The $110 billion (or is it $160 billion?) deficit

By , Business correspondent of The Christian Science Monitor

The struggle to control the deficit has hardly begun.

Congress, galvanized into action by the powerful symbolism of the figure ''$ 100 billion,'' is currently shaping a package of tax increases and spending cuts - a first step toward the goal of a $60 billion deficit in 1985.

But that goal, set by June's first budget resolution, won't be brought within reach by just this year's moves.

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''At best, budget deficits will continue to be a problem for the foreseeable future,'' Congressional Budget Office (CBO) director Alice Rivlin said July 27. ''Further tax changes and additional spending reductions could be required again next year.''

And many analysts worry that Congress won't be able to make the tough decisions needed to haul the deficit back to earth.

Citing questionable budget figures, rosy economic assumptions, and the ''cosmetic'' balanced budget amendment, Bache vice-president Larry Wachtel says, ''Who believes any of that? Washington has to be aware one reason interest rates are so high is the cynicism level on Wall Street.''

The difficulties of pinning down the federal deficit may be seen by the fact that President Reagan, upon taking office, said he would balance the budget by 1983. Last July, the CBO was still projecting only a $17.7 billion shortfall for the same year.

The recession ripped apart those predictions. Treasury Secretary Donald T. Regan, citing the administration's yet-to-be-released midyear budget review, said Sunday that the deficit will be $110 billion to $114 billion in 1983, with progressively smaller shortfalls in 1984 and 1985.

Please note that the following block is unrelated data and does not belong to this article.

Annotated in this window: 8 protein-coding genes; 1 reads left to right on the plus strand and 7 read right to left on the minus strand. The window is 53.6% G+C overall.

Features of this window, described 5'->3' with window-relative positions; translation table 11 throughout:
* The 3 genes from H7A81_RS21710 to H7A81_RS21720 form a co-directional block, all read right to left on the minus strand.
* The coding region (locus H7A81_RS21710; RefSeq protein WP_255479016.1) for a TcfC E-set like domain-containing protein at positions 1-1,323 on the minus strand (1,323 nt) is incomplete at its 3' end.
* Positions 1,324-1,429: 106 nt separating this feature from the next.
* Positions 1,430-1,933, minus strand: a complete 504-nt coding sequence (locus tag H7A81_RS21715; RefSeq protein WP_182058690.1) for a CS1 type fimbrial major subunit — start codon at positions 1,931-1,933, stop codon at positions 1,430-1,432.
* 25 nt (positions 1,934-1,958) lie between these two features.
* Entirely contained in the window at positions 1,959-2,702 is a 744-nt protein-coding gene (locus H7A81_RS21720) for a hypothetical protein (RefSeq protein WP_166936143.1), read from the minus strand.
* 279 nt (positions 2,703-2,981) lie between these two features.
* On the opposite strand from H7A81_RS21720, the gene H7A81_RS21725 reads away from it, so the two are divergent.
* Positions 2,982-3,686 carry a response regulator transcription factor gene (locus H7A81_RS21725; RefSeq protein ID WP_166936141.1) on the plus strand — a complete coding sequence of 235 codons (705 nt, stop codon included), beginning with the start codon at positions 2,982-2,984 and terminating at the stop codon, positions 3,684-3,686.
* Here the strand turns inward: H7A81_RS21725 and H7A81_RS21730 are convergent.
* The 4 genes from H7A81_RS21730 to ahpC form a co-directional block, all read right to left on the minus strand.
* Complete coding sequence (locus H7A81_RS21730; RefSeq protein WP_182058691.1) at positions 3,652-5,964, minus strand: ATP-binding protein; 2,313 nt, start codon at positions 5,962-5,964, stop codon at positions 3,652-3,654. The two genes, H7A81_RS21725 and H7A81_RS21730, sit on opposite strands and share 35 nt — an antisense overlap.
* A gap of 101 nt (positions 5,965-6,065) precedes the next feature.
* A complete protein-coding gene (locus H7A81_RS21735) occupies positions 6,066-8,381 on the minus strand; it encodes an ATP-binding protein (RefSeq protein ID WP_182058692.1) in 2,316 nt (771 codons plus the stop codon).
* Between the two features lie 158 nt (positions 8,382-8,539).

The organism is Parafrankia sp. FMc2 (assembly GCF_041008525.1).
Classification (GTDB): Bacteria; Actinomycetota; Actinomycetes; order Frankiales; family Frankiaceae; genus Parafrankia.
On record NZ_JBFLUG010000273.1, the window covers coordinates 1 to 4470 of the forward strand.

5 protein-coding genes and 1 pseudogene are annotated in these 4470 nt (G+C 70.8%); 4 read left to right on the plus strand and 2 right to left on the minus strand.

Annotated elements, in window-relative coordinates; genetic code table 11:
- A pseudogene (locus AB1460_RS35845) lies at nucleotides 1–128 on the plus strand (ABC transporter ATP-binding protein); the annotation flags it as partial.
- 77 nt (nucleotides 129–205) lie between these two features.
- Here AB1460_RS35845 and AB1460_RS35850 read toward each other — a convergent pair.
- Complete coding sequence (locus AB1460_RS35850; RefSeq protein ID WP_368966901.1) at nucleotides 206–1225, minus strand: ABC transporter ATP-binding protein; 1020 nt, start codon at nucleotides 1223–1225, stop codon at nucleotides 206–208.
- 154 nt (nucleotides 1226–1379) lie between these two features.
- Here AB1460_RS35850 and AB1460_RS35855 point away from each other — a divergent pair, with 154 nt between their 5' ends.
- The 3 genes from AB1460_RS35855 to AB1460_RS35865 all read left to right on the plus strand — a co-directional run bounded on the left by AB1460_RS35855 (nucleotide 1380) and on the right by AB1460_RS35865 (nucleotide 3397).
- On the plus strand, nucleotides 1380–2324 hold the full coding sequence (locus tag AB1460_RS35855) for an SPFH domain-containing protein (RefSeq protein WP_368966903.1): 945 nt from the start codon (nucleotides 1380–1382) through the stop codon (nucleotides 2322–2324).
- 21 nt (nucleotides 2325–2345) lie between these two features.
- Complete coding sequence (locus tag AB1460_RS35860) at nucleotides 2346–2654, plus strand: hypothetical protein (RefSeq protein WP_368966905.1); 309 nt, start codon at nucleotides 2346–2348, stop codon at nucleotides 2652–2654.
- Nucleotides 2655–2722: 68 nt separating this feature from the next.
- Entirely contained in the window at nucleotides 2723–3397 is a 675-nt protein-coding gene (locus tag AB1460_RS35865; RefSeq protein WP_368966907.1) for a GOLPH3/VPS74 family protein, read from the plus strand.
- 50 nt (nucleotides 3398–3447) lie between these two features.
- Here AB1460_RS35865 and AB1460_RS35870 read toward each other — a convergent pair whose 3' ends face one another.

The CBO, however, estimates the deficit will hang between $140 billion and $ 160 billion through 1985 - if Congress passes the spending cuts and tax hikes assumed by the first budget resolution.

Whose figures are more accurate?

Most financial analysts, says Mr. Wachtel of Bache, are predicting a fiscal-year '83 deficit of around $130 billion. And, up in the concrete canyon of Wall Street, they're not sure whether the deficit will be put under control, shrinking in '84 and '85.

One thing is certain: Congress has yet to tackle the toughest political problems associated with deficit control. Defense, social security and related programs, and interest on the national debt account for approximately 75 percent of the federal budget, while spending cuts have been concentrated in the 25 percent marked ''other.''

To winch down the deficit, Congress must slow defense spending, take ''significant action'' on entitlement programs such as social security, and enact further tax changes, says Dr. Rivlin.

''Unless you address the third year of the tax cut, entitlements, and defense , you're nickel and diming this whole thing,'' agrees Bache's Wachtel.

In addition, analysts say, Congress's action on the deficit must be viewed against this background:

The shifting nature of economic assumptions. The difference between the CBO and administration deficit forecasts can be accounted for largely by differences in economic assumptions.

For instance, the CBO estimates the economy will grow at a 3.6 percent clip, after inflation, in 1983. The coming White House review predicts real growth of 4.5 percent - a level of GNP that would yield close to $12 billion more in taxes than the CBO forecast.

''There is a great deal of uncertainty about the economic and budget outlook, '' said Dr. Rivlin when presenting her forecast.

The difficulty of meeting spending targets. The first budget resolution calls for Congress to cut $76.8 billion from government spending for 1983. But there is bound to be some slippage between this goal and actual outlays.

Congress must pass specific appropriations bills to meet the spending target. One committee - House Post Office and Civil Service - has already rebelled, and reported out an appropriation without the mandated $376 million in spending cuts.

Supplemental appropriations bills, passed throughout the year to keep government operating, could also send final outlays above the target of the first budget resolution.

Soft numbers in the tax bill. A bill now progressing through Congress would raise the $20.9 billion in new taxes called for by the budget resolution.

But $4.3 billion of the total is accounted for by withholding taxes on dividents and interest. And $2.3 billion must come from other compliance provisions, instead of new taxes.

Some doubt whether this revenue will materialize. The US League of Savings Institutions, for example, says withholding on interest will generate only $1.2 billion in 1983.

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